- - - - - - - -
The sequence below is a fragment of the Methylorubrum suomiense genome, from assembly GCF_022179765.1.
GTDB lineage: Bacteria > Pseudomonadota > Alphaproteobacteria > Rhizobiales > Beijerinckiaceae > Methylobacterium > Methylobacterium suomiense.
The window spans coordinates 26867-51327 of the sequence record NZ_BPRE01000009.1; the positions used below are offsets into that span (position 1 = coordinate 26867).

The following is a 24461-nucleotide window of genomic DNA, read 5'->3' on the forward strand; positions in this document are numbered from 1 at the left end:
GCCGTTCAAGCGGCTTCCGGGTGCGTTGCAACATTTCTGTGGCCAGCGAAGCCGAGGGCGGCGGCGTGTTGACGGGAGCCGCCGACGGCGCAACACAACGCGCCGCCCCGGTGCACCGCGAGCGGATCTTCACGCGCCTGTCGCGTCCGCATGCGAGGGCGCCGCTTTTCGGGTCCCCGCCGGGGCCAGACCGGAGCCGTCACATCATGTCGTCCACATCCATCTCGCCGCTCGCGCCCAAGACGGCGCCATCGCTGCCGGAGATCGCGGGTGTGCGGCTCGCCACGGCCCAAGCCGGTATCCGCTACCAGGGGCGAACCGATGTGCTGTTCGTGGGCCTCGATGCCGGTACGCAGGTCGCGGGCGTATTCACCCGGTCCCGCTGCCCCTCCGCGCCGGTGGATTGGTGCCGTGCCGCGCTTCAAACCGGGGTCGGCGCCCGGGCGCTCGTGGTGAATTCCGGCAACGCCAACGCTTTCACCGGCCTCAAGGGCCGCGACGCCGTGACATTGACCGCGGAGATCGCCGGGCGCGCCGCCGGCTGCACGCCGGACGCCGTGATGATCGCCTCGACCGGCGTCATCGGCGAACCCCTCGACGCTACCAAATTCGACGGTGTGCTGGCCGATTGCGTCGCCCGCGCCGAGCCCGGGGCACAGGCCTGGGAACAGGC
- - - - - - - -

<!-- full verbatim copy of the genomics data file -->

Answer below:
The sequence below is a fragment of the Methylorubrum suomiense genome, from assembly GCF_022179765.1.
GTDB lineage: Bacteria > Pseudomonadota > Alphaproteobacteria > Rhizobiales > Beijerinckiaceae > Methylobacterium > Methylobacterium suomiense.
The window spans coordinates 26867-51327 of the sequence record NZ_BPRE01000009.1; the positions used below are offsets into that span (position 1 = coordinate 26867).

The following is a 24461-nucleotide window of genomic DNA, read 5'->3' on the forward strand; positions in this document are numbered from 1 at the left end:
GCCGTTCAAGCGGCTTCCGGGTGCGTTGCAACATTTCTGTGGCCAGCGAAGCCGAGGGCGGCGGCGTGTTGACGGGAGCCGCCGACGGCGCAACACAACGCGCCGCCCCGGTGCACCGCGAGCGGATCTTCACGCGCCTGTCGCGTCCGCATGCGAGGGCGCCGCTTTTCGGGTCCCCGCCGGGGCCAGACCGGAGCCGTCACATCATGTCGTCCACATCCATCTCGCCGCTCGCGCCCAAGACGGCGCCATCGCTGCCGGAGATCGCGGGTGTGCGGCTCGCCACGGCCCAAGCCGGTATCCGCTACCAGGGGCGAACCGATGTGCTGTTCGTGGGCCTCGATGCCGGTACGCAGGTCGCGGGCGTATTCACCCGGTCCCGCTGCCCCTCCGCGCCGGTGGATTGGTGCCGTGCCGCGCTTCAAACCGGGGTCGGCGCCCGGGCGCTCGTGGTGAATTCCGGCAACGCCAACGCTTTCACCGGCCTCAAGGGCCGCGACGCCGTGACATTGACCGCGGAGATCGCCGGGCGCGCCGCCGGCTGCACGCCGGACGCCGTGATGATCGCCTCGACCGGCGTCATCGGCGAACCCCTCGACGCTACCAAATTCGACGGTGTGCTGGCCGATTGCGTCGCCCGCGCCGAGCCCGGGGCACAGGCCTGGGAACAGGC